A tale of two cities on bicycles

Recently while driving in Aberdeen I stopped at a red traffic light. A cyclist came up to my car and knocked on my window, and when I opened it he pointed out I had moved just a little on to the space just in front of the lights reserved for cyclists. I apologised. He smiled, and we all moved on when the light turned green.

Two days later I was driving in Dublin on a visit there, and again stopped at a red light at a busy intersection in the city. As I waited for the lights to turn green I observed no fewer than seven cyclists merrily cycling across the red light on to the intersection, in one case narrowly missing both a bus and a pedestrian (who was in his case also jaywalking). It occurred to me that none of these Dublin cyclists would have accosted me in Aberdeen because they would have been too busy cycling across the red lights.

I raised this issue on this blog some years ago, and when I did so received a significant amount of hate mail in response, asserting that cyclists were put-upon and victimised road-users. One suggested to me in a somewhat tortuous argument that the only way he could protect himself from vicious motorists like me was to ignore traffic laws. I imagine he also felt that cycling at night without lights gave him better protection. Of course some motorists behave irresponsibly, but that doesn’t mean cyclists should in much greater numbers do the same.

I enjoy cycling myself, so this isn’t a biased attack on the pedalling community; though mind you, I wouldn’t be seen dead in some of the velcro outfits. But it is time for cyclists to be responsible road users, and to show consideration for others, and indeed for themselves and their own safety. This seems to be better understood in Aberdeen than in Dublin, and I hope it stays that way. In Dublin the Gardai (police) made a short-lived effort to enforce the rules of the road against cyclists and then gave up when there was an outcry. I think the outcry should go the other way.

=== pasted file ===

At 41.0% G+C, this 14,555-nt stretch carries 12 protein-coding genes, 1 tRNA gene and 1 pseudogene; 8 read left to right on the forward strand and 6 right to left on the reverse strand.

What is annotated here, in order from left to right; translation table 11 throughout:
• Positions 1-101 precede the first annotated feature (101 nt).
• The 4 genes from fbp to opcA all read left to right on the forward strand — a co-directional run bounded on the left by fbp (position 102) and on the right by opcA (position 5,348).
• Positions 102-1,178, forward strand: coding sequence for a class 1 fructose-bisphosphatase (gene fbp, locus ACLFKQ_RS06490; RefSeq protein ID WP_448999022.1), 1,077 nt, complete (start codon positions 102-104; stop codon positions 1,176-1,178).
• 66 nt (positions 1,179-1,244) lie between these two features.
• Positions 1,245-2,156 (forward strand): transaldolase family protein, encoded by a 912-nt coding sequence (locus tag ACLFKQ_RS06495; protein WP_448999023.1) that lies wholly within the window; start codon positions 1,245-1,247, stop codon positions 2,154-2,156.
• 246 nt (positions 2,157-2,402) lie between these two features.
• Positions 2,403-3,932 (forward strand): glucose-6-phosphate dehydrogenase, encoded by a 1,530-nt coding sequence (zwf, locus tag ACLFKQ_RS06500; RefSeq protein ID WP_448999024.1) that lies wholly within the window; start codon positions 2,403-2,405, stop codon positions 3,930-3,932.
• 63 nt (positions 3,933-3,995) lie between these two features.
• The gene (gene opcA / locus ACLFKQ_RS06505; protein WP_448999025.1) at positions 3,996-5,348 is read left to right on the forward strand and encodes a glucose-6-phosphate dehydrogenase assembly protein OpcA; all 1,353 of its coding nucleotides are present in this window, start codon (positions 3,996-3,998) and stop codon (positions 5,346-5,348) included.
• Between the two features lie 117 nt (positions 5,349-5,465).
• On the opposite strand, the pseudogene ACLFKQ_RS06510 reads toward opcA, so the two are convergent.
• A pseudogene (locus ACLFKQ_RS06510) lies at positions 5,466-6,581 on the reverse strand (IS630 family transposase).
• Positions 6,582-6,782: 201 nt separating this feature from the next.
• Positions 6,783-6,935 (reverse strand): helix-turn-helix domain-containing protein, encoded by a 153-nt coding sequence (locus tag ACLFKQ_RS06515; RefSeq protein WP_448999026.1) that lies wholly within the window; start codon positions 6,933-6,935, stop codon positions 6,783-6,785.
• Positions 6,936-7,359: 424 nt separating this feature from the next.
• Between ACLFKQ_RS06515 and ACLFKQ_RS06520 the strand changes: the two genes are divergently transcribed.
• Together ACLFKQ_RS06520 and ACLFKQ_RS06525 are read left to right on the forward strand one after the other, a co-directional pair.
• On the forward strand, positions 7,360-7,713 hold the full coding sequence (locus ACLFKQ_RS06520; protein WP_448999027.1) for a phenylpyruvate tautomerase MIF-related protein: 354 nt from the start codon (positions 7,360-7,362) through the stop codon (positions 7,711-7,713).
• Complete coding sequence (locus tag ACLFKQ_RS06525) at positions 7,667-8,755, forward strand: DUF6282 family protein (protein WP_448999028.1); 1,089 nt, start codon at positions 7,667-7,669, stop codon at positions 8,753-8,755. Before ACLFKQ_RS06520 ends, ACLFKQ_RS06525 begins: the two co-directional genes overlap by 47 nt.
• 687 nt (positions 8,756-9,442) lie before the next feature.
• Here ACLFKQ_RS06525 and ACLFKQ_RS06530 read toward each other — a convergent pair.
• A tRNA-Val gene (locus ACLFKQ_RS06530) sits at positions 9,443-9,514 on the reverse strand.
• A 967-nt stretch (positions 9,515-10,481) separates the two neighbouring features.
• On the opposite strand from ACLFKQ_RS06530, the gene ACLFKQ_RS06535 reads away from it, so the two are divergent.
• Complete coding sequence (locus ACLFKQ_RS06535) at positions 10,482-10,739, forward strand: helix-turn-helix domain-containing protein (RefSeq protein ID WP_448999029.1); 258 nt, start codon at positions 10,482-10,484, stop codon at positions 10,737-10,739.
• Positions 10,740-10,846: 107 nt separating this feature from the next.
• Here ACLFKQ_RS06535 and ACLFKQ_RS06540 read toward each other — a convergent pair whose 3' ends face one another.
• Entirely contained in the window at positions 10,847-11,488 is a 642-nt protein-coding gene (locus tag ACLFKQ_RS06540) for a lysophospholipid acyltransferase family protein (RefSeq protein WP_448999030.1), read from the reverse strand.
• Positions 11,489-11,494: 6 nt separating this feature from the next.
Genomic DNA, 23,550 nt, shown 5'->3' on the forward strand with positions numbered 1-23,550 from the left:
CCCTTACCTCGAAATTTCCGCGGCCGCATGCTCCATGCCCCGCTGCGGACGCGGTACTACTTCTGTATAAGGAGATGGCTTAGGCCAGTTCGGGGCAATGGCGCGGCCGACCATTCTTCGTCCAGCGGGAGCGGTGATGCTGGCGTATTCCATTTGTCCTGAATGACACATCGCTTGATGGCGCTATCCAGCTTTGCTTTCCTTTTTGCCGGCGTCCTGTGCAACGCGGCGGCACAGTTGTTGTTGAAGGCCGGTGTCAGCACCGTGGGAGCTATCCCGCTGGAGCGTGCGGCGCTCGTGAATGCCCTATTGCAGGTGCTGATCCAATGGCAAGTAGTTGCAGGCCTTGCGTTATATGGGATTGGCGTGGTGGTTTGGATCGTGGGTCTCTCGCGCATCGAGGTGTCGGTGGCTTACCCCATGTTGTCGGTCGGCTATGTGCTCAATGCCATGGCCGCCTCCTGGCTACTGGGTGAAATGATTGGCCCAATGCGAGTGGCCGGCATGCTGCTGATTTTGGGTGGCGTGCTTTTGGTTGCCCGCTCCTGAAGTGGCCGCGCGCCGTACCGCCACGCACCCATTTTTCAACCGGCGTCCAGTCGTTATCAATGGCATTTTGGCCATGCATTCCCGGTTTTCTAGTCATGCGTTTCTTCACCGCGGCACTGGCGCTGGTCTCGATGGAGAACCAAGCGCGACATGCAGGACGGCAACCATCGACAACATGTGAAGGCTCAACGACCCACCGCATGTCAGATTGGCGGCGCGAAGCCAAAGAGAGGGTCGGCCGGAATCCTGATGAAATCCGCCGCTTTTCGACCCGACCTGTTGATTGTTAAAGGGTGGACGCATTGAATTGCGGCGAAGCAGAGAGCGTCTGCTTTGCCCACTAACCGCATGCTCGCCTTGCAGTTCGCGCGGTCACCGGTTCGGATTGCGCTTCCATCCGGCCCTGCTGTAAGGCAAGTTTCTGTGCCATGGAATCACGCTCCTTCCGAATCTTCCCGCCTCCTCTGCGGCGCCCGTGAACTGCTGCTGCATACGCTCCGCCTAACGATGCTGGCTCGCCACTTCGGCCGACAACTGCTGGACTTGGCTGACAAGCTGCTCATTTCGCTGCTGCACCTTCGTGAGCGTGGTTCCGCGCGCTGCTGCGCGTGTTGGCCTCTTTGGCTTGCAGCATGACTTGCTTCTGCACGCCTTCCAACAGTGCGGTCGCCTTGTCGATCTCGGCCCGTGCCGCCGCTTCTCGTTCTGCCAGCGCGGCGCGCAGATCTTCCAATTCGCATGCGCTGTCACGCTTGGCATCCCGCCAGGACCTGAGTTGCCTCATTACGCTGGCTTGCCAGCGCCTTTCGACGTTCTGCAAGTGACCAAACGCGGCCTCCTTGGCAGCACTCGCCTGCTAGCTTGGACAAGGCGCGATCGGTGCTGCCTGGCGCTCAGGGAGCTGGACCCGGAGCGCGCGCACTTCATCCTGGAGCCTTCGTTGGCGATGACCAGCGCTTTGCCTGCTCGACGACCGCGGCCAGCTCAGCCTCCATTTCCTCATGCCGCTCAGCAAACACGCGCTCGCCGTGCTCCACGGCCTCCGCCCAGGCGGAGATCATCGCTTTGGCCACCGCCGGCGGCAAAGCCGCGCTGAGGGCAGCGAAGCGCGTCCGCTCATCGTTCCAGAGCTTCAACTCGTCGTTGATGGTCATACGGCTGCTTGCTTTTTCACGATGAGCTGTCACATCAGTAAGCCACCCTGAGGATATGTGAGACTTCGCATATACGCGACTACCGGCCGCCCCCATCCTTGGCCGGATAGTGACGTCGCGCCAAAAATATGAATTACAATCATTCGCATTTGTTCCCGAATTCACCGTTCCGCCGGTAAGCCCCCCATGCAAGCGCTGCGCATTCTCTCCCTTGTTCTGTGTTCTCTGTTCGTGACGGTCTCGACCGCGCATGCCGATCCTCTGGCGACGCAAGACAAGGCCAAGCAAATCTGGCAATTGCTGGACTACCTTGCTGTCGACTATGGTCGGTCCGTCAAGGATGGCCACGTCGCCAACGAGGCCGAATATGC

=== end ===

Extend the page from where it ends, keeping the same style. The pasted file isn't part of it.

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4 Comments on “A tale of two cities on bicycles”

  1. Anna Notaro Says:

    the aside comment on the velcro outfits reminded me that when I was living in Holland I rarely came across one, cycling over there is so part of ordinary Dutch life that it does not require a special outfit, but perhaps there is something about cycling and Anglo-Saxon masculinity that I miss when it comes to this 🙂

  2. Colin Beagrie Says:

    This topic is so polarising, I’m sure you will receive more colourful commentary on it. I’m a cyclist myself and I don’t always get it right but do try to stick to the road rules when biking.

    There are good cyclists and bad, good drivers and bad and good pedestrians and of course bad… It always seems that we hear more of the negative aspects on all three sides… No-one ever remembers the cars that give plenty of room, just the one that passed close-by, likewise for the cyclists, plenty sit at lights, a bad few don’t.. But everyone gets tarred with it…

    Why can’t we just be nice to one another?

  3. Vince Says:

    I live near Carrick on Suir where Sean Kelly comes from. Even today years after he was a feature in sprints during the TdeF and other pro races his name is well known outside the cycling world in Ireland.
    Now I cycle, quite a bit. But when I cycled in Dublin and Galway if you didn’t get out ahead of the traffic at a red stop you were very likely to be crushed. People don’t see you. However down here in Tipperary we have a series of National Roads crossing the county, some even fairly straight and sporting a hard shoulder too boot. But most aren’t nor haven’t. They tend to conform to curves and contours of the landscape. However all N roads are a 100kph except when near a school or junction but into this we have gobshites pretending they are in a pelethon. You can be crossing the road at 100 when suddenly you encounter 50 cyclists filling the carriageway. I think this is deathly dangerous. Far more so than crossing into Michelangelo Box on a red.

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